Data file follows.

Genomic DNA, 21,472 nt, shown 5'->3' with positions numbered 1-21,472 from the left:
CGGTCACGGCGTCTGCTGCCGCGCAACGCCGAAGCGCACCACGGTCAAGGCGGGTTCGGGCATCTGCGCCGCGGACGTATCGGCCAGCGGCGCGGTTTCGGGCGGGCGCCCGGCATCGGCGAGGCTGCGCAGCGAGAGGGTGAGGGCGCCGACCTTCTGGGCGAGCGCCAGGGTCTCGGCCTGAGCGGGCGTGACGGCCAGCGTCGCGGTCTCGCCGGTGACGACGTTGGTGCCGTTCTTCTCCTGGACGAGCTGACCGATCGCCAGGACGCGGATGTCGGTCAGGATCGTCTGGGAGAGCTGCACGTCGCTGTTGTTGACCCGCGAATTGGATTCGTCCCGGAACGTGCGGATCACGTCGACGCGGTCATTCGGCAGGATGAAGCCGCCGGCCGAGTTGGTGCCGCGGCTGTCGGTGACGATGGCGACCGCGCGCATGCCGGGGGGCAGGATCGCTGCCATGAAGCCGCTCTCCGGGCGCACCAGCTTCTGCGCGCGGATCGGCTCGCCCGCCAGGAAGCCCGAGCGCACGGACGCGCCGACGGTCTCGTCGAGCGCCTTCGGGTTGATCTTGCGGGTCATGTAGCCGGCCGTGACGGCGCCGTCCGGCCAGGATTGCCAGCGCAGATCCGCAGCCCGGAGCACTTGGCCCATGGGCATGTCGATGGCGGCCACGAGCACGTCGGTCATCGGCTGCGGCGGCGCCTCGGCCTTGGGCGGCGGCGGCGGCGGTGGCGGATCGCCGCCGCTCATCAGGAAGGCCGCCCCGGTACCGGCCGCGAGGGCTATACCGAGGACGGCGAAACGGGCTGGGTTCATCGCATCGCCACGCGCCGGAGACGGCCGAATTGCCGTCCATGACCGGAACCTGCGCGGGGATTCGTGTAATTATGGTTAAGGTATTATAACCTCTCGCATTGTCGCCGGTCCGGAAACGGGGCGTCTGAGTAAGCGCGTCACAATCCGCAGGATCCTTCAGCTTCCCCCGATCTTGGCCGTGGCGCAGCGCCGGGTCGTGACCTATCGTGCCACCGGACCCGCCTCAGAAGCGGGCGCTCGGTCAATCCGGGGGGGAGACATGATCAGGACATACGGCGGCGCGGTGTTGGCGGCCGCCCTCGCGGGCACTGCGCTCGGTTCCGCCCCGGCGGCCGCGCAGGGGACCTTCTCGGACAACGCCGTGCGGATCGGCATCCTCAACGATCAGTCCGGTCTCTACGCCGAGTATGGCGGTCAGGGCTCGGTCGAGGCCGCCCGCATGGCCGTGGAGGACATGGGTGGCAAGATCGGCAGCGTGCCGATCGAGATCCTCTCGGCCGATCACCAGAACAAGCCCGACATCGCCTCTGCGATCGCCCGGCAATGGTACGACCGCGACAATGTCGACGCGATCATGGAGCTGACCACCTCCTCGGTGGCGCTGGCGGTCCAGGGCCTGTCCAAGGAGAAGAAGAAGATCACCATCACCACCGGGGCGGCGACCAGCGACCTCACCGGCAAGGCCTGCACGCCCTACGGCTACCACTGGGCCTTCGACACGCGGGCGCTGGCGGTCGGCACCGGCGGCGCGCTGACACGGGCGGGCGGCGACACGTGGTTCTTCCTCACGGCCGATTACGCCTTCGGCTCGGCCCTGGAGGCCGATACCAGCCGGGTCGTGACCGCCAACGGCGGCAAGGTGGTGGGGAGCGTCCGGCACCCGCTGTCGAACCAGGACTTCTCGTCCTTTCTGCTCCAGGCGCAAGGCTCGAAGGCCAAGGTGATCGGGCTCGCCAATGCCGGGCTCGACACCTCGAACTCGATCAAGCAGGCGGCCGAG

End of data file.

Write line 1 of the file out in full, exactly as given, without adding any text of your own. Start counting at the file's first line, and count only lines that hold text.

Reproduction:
Genomic DNA, 21,472 nt, shown 5'->3' with positions numbered 1-21,472 from the left: